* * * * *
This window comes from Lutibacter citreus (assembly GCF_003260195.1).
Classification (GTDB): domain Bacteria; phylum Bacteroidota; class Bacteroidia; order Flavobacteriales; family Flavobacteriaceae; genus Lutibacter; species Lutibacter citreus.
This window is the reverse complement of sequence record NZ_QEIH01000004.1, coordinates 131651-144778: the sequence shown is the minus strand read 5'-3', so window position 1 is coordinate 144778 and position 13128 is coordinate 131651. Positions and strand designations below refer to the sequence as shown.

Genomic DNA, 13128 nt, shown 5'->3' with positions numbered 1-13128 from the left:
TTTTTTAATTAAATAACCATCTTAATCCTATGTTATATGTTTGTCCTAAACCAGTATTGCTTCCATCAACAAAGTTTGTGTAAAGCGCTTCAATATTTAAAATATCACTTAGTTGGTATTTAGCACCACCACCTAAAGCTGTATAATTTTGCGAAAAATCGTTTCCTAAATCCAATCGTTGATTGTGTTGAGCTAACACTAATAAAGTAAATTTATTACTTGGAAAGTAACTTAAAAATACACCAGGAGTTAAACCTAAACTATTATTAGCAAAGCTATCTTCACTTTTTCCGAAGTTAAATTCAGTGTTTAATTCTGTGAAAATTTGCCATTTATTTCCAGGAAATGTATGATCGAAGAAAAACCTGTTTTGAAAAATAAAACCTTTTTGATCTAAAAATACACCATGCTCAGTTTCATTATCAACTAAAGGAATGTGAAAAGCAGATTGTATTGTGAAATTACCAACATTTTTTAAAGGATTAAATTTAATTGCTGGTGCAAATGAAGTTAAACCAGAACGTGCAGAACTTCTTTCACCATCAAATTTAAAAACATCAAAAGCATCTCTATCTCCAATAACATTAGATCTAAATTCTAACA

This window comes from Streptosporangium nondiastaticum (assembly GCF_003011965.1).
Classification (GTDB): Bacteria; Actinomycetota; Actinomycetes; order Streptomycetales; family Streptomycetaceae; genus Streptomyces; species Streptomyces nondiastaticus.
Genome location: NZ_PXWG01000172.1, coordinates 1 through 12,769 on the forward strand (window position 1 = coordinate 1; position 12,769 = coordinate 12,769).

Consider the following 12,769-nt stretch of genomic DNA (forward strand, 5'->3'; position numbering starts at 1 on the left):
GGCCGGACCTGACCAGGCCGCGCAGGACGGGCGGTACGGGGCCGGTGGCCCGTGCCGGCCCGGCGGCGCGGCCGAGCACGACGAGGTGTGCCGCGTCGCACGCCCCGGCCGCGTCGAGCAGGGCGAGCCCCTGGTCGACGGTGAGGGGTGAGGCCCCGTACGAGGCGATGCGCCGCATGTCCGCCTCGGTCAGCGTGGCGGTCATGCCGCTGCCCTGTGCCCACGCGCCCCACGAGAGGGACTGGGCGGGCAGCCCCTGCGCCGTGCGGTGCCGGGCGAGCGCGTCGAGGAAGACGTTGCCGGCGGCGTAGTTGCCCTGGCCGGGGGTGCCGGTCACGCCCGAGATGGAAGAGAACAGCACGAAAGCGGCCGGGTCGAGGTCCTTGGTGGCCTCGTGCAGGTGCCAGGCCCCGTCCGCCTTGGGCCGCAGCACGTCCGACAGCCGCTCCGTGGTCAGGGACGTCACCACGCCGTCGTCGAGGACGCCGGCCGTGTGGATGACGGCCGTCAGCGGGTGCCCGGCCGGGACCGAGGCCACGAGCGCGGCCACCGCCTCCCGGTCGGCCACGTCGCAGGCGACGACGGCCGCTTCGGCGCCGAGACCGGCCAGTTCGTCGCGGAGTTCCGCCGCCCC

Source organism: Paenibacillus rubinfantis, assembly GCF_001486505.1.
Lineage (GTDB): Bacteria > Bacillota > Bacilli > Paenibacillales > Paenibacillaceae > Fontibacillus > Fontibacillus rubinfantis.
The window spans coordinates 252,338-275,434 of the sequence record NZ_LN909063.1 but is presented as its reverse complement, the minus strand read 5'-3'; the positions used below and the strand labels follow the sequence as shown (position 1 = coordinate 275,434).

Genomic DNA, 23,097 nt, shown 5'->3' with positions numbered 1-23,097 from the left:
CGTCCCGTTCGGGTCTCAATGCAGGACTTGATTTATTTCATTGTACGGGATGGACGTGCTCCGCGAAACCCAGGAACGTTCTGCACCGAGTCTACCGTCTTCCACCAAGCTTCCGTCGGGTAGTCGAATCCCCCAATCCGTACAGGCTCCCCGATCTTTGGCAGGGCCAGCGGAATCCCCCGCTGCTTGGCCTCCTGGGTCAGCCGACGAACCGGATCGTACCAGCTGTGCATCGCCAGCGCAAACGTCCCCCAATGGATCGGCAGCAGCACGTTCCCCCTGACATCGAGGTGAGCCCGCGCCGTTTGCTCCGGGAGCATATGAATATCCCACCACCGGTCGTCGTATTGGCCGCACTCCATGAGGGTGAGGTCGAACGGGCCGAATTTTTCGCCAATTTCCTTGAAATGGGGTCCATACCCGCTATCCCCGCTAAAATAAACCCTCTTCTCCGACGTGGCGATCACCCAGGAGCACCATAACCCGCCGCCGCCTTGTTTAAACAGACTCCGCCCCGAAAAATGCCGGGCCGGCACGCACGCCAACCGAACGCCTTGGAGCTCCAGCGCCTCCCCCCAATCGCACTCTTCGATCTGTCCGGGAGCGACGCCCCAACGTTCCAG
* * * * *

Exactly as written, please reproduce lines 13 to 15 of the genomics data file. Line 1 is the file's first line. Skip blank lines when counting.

The window spans coordinates 252,338-275,434 of the sequence record NZ_LN909063.1 but is presented as its reverse complement, the minus strand read 5'-3'; the positions used below and the strand labels follow the sequence as shown (position 1 = coordinate 275,434).

Genomic DNA, 23,097 nt, shown 5'->3' with positions numbered 1-23,097 from the left:
CGTCCCGTTCGGGTCTCAATGCAGGACTTGATTTATTTCATTGTACGGGATGGACGTGCTCCGCGAAACCCAGGAACGTTCTGCACCGAGTCTACCGTCTTCCACCAAGCTTCCGTCGGGTAGTCGAATCCCCCAATCCGTACAGGCTCCCCGATCTTTGGCAGGGCCAGCGGAATCCCCCGCTGCTTGGCCTCCTGGGTCAGCCGACGAACCGGATCGTACCAGCTGTGCATCGCCAGCGCAAACGTCCCCCAATGGATCGGCAGCAGCACGTTCCCCCTGACATCGAGGTGAGCCCGCGCCGTTTGCTCCGGGAGCATATGAATATCCCACCACCGGTCGTCGTATTGGCCGCACTCCATGAGGGTGAGGTCGAACGGGCCGAATTTTTCGCCAATTTCCTTGAAATGGGGTCCATACCCGCTATCCCCGCTAAAATAAACCCTCTTCTCCGACGTGGCGATCACCCAGGAGCACCATAACCCGCCGCCGCCTTGTTTAAACAGACTCCGCCCCGAAAAATGCCGGGCCGGCACGCACGCCAACCGAACGCCTTGGAGCTCCAGCGCCTCCCCCCAATCGCACTCTTCGATCTGTCCGGGAGCGACGCCCCAACGTTCCAG